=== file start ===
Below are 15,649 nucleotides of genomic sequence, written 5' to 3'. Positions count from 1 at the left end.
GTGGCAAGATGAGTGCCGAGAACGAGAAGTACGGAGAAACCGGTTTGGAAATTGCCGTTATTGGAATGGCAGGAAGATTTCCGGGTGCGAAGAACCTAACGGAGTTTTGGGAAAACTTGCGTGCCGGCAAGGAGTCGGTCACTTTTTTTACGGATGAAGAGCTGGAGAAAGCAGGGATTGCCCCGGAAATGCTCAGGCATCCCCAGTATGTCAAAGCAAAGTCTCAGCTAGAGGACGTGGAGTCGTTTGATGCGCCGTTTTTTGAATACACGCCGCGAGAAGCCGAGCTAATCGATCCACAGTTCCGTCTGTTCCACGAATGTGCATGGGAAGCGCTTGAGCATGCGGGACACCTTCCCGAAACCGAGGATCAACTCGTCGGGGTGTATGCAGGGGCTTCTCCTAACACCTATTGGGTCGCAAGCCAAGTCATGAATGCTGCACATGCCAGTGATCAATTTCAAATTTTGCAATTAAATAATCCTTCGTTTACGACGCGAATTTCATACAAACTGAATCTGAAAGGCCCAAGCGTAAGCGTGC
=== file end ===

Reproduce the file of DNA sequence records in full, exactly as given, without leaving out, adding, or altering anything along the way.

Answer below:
Below are 15,649 nucleotides of genomic sequence, written 5' to 3'. Positions count from 1 at the left end.
GTGGCAAGATGAGTGCCGAGAACGAGAAGTACGGAGAAACCGGTTTGGAAATTGCCGTTATTGGAATGGCAGGAAGATTTCCGGGTGCGAAGAACCTAACGGAGTTTTGGGAAAACTTGCGTGCCGGCAAGGAGTCGGTCACTTTTTTTACGGATGAAGAGCTGGAGAAAGCAGGGATTGCCCCGGAAATGCTCAGGCATCCCCAGTATGTCAAAGCAAAGTCTCAGCTAGAGGACGTGGAGTCGTTTGATGCGCCGTTTTTTGAATACACGCCGCGAGAAGCCGAGCTAATCGATCCACAGTTCCGTCTGTTCCACGAATGTGCATGGGAAGCGCTTGAGCATGCGGGACACCTTCCCGAAACCGAGGATCAACTCGTCGGGGTGTATGCAGGGGCTTCTCCTAACACCTATTGGGTCGCAAGCCAAGTCATGAATGCTGCACATGCCAGTGATCAATTTCAAATTTTGCAATTAAATAATCCTTCGTTTACGACGCGAATTTCATACAAACTGAATCTGAAAGGCCCAAGCGTAAGCGTGC